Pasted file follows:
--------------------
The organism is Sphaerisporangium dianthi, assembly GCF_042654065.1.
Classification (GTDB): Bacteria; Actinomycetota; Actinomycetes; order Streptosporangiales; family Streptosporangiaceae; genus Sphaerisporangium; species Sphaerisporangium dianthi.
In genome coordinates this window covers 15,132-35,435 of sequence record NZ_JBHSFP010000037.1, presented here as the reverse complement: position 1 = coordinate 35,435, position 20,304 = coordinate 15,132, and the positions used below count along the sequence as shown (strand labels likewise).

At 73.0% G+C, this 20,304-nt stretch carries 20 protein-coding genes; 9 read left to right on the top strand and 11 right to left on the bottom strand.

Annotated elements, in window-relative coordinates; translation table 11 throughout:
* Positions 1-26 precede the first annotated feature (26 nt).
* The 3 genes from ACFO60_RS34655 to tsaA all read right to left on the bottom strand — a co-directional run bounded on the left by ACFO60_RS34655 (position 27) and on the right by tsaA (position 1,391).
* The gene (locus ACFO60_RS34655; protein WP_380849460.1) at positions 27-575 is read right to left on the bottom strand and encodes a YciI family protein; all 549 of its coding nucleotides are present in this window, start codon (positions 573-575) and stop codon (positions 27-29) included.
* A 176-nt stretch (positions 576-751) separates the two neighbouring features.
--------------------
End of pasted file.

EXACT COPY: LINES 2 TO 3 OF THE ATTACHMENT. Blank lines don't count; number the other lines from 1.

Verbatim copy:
Classification (GTDB): Bacteria; Actinomycetota; Actinomycetes; order Streptosporangiales; family Streptosporangiaceae; genus Sphaerisporangium; species Sphaerisporangium dianthi.
In genome coordinates this window covers 15,132-35,435 of sequence record NZ_JBHSFP010000037.1, presented here as the reverse complement: position 1 = coordinate 35,435, position 20,304 = coordinate 15,132, and the positions used below count along the sequence as shown (strand labels likewise).